How to prevent Brute force attacks in Debian systems without fail2ban or CSF-LFD?

The closest and fastest way I know is ConfigServer's CSF-LFD but it's not in the repositories and if I'm going to use a utility I would most prefer something in the repositories (it seems I cannot create a Debian/Ubuntu repository for it because of licensing/legal reasons).

Another solution than CSF-LFD is Fail2ban but it seems to me that the Fail2ban configuration requires firm knowledge in IPS software architecture as well as deep knowledge of Perl compatible regex (PCRE), which both I currently lack (I have some basic PCRE knowledge but not as deep as I think one needs for Fail2ban). It doesn't seem straight forward as CSF-LFD to me.

Thus I wonder if there is a "smoother" way, maybe manually via IP tables, maybe via some utility I could install directly from the Debian/Ubuntu repositories that could prevent BFAs besides the issue of using SSH keys.

  • Do you mean for SSH specifically or more generally for some other server / any server program? – ilkkachu Jan 9 '18 at 14:29
  • Good question dear @ilkkachu ! I think I mean only to SSH because my only unfiltered ports are 22, 80, 443, and 9000 (I would happy to have something that blocks BFAs on 80, 443 as well, but for now I'll stay only with 22 which should be good enough, I think). – Arcticooling Jan 9 '18 at 14:39

I also didn't like Fail2ban's complexity much, so I looked into alternatives and found Sshguard, which is designed to work without any configuration fiddling.

Contrary to the name, Sshguard can handle more than just SSH brute force attacks; it comes standard with several filters for popular e-mail and FTP packages.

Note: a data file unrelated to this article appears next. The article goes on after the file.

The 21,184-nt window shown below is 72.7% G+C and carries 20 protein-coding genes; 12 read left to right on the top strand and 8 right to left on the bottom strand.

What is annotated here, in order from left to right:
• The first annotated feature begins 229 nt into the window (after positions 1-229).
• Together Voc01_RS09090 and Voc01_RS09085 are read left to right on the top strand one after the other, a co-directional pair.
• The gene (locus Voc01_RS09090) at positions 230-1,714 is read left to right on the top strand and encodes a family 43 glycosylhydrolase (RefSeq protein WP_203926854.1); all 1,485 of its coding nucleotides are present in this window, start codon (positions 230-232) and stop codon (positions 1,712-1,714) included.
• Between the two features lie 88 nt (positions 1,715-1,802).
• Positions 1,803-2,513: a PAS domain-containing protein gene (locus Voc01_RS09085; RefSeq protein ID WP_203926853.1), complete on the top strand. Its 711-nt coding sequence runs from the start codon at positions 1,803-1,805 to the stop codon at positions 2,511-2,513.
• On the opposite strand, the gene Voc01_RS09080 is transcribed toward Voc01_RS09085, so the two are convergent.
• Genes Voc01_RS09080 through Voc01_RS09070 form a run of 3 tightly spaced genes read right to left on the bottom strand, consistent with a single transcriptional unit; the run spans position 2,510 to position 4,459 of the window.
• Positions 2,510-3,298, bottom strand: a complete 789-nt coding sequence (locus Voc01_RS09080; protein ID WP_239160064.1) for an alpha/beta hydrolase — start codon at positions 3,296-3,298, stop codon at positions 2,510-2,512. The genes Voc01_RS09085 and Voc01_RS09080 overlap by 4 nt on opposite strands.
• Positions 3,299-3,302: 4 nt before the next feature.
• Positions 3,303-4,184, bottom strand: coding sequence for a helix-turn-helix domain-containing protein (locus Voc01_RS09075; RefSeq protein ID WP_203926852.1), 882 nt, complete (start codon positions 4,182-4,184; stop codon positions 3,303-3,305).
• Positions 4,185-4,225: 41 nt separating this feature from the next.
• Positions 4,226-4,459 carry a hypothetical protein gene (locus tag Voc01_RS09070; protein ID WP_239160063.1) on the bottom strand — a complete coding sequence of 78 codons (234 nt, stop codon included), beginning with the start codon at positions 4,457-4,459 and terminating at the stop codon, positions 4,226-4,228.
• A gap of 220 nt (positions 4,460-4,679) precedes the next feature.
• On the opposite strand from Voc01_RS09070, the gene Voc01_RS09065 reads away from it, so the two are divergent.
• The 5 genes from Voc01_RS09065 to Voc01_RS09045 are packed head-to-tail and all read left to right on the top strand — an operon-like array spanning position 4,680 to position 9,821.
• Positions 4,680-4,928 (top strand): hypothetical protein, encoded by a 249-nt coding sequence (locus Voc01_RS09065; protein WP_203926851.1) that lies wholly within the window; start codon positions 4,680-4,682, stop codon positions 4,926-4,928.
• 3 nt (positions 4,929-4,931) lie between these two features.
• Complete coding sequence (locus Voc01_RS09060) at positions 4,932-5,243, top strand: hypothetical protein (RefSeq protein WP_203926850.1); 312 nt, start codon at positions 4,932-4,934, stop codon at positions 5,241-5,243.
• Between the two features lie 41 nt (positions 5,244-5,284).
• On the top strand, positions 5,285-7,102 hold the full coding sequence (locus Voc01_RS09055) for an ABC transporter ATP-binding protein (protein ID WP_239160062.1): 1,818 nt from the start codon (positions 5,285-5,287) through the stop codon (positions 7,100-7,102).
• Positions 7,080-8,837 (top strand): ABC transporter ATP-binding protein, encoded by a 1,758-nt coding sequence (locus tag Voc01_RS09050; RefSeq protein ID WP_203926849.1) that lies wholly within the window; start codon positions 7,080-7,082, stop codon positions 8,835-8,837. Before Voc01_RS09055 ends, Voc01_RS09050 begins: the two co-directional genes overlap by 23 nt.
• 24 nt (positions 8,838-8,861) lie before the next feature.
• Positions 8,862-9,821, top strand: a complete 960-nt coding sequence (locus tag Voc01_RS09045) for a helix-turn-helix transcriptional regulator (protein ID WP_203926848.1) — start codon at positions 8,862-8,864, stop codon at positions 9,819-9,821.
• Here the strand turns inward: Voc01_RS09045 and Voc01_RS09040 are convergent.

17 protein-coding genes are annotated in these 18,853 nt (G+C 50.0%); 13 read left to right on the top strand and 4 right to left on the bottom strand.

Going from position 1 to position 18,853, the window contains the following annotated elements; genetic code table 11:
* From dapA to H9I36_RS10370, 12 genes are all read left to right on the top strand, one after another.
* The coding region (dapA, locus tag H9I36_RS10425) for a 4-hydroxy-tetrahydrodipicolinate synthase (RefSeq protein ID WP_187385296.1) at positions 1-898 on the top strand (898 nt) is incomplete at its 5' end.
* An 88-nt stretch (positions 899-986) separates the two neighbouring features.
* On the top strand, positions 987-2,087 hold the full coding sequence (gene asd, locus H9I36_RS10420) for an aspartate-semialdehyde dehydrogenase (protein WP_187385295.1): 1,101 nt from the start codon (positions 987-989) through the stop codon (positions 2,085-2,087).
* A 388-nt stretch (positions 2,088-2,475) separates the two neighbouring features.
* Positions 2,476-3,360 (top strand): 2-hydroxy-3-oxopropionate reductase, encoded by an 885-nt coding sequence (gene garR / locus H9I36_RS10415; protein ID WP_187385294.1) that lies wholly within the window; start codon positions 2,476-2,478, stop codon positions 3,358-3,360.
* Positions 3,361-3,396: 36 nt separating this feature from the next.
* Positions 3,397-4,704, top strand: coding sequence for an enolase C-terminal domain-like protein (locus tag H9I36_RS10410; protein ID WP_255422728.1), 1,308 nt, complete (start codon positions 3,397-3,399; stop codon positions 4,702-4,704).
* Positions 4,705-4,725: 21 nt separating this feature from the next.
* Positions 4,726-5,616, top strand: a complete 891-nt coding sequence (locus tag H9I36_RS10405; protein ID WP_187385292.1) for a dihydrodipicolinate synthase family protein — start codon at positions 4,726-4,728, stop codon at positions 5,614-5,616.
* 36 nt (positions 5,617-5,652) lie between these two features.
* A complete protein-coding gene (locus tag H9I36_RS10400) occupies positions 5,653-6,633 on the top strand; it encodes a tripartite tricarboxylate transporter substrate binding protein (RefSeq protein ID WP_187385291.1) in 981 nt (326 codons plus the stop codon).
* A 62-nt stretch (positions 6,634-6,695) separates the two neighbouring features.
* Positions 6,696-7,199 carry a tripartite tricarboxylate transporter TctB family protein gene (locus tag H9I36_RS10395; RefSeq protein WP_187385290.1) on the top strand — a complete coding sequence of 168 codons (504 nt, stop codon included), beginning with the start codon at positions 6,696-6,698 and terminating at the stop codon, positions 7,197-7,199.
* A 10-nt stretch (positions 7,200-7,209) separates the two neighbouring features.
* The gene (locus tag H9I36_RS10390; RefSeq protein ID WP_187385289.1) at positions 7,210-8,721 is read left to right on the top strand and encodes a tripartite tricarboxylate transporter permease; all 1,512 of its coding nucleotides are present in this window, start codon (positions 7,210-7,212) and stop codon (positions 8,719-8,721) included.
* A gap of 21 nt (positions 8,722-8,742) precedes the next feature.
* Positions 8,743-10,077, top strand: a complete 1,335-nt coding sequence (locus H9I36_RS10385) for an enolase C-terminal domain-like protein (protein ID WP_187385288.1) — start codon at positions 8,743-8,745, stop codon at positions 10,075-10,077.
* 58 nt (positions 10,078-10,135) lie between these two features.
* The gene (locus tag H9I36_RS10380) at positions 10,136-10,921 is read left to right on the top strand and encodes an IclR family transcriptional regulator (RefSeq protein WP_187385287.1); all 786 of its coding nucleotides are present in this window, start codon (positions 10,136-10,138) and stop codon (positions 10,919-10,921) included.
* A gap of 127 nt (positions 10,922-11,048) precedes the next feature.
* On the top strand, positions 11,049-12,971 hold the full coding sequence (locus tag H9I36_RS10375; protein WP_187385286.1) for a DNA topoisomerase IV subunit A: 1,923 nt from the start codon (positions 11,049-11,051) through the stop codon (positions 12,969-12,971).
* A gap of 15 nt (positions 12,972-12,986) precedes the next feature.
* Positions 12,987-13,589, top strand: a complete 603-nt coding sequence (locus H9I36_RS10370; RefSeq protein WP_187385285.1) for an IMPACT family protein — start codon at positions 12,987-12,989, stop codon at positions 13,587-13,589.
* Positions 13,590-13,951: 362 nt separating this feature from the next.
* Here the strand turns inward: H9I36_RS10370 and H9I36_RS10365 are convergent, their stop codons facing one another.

However, like mc0e said, Fail2ban doesn't really require that much setup, is more powerful and supports more daemons, and I think it comes with some SSH rules by default so you shouldn't really have to configure anything, really.

I, too, am partial to ferm as a much friendlier (and more powerful) pre-processing tool for setting up iptables rules, but that's not really directly related to automatically preventing brute force attacks.

  • Thank you so much for this answer and acquainting me with sshguard. I thumbed up your answer. I strongly suggest editing the answer and cut everything that isn't relevant directly to the question like the last 3th and 4th passages. – Arcticooling Jan 9 '18 at 1:59

Fail2ban is a good tool, particularly for ssh logins, and is dead easy to set up for that purpose. I suggest you use it. You won't need to learn a lot of PCRE, as the ssh config you need is there by default.

Don't shy away from learning regex though. Whatever effort you spend there will be richly rewarded for many years to come.

You want a high level tool for specifying firewall rules. I use ferm. There are many others to choose from. Besides port blocking, firewall rules can rate limit connections, which is useful for brute force attack prevention.

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